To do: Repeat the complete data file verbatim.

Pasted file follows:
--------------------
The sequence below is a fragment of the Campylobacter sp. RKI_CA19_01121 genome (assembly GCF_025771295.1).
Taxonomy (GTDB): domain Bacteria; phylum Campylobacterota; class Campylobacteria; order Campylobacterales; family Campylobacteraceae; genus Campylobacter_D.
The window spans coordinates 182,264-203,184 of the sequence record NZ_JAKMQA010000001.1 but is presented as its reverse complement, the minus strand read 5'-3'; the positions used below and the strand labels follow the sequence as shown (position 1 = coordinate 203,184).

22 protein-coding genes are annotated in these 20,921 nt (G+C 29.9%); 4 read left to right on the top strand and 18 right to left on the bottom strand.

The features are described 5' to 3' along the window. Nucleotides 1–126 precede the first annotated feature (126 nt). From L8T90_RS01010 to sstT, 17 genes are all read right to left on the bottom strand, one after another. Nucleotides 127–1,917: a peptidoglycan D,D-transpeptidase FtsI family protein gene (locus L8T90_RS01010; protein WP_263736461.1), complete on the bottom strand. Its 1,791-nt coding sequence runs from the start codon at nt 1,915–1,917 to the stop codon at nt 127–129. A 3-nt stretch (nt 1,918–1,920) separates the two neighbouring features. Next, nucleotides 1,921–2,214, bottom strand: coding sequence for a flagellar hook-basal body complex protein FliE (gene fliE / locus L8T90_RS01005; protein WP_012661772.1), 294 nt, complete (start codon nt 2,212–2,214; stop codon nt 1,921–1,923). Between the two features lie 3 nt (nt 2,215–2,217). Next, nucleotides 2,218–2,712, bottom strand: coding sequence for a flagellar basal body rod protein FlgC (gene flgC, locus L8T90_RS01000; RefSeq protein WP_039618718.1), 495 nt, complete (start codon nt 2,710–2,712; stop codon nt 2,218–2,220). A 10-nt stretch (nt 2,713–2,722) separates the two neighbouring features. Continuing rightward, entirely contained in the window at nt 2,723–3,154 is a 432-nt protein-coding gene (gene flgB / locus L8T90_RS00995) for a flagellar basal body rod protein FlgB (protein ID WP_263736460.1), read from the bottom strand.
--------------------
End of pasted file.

The sequence below is a fragment of the Campylobacter sp. RKI_CA19_01121 genome (assembly GCF_025771295.1).
Taxonomy (GTDB): domain Bacteria; phylum Campylobacterota; class Campylobacteria; order Campylobacterales; family Campylobacteraceae; genus Campylobacter_D.
The window spans coordinates 182,264-203,184 of the sequence record NZ_JAKMQA010000001.1 but is presented as its reverse complement, the minus strand read 5'-3'; the positions used below and the strand labels follow the sequence as shown (position 1 = coordinate 203,184).

22 protein-coding genes are annotated in these 20,921 nt (G+C 29.9%); 4 read left to right on the top strand and 18 right to left on the bottom strand.

The features are described 5' to 3' along the window. Nucleotides 1–126 precede the first annotated feature (126 nt). From L8T90_RS01010 to sstT, 17 genes are all read right to left on the bottom strand, one after another. Nucleotides 127–1,917: a peptidoglycan D,D-transpeptidase FtsI family protein gene (locus L8T90_RS01010; protein WP_263736461.1), complete on the bottom strand. Its 1,791-nt coding sequence runs from the start codon at nt 1,915–1,917 to the stop codon at nt 127–129. A 3-nt stretch (nt 1,918–1,920) separates the two neighbouring features. Next, nucleotides 1,921–2,214, bottom strand: coding sequence for a flagellar hook-basal body complex protein FliE (gene fliE / locus L8T90_RS01005; protein WP_012661772.1), 294 nt, complete (start codon nt 2,212–2,214; stop codon nt 1,921–1,923). Between the two features lie 3 nt (nt 2,215–2,217). Next, nucleotides 2,218–2,712, bottom strand: coding sequence for a flagellar basal body rod protein FlgC (gene flgC, locus L8T90_RS01000; RefSeq protein WP_039618718.1), 495 nt, complete (start codon nt 2,710–2,712; stop codon nt 2,218–2,220). A 10-nt stretch (nt 2,713–2,722) separates the two neighbouring features. Continuing rightward, entirely contained in the window at nt 2,723–3,154 is a 432-nt protein-coding gene (gene flgB / locus L8T90_RS00995) for a flagellar basal body rod protein FlgB (protein ID WP_263736460.1), read from the bottom strand.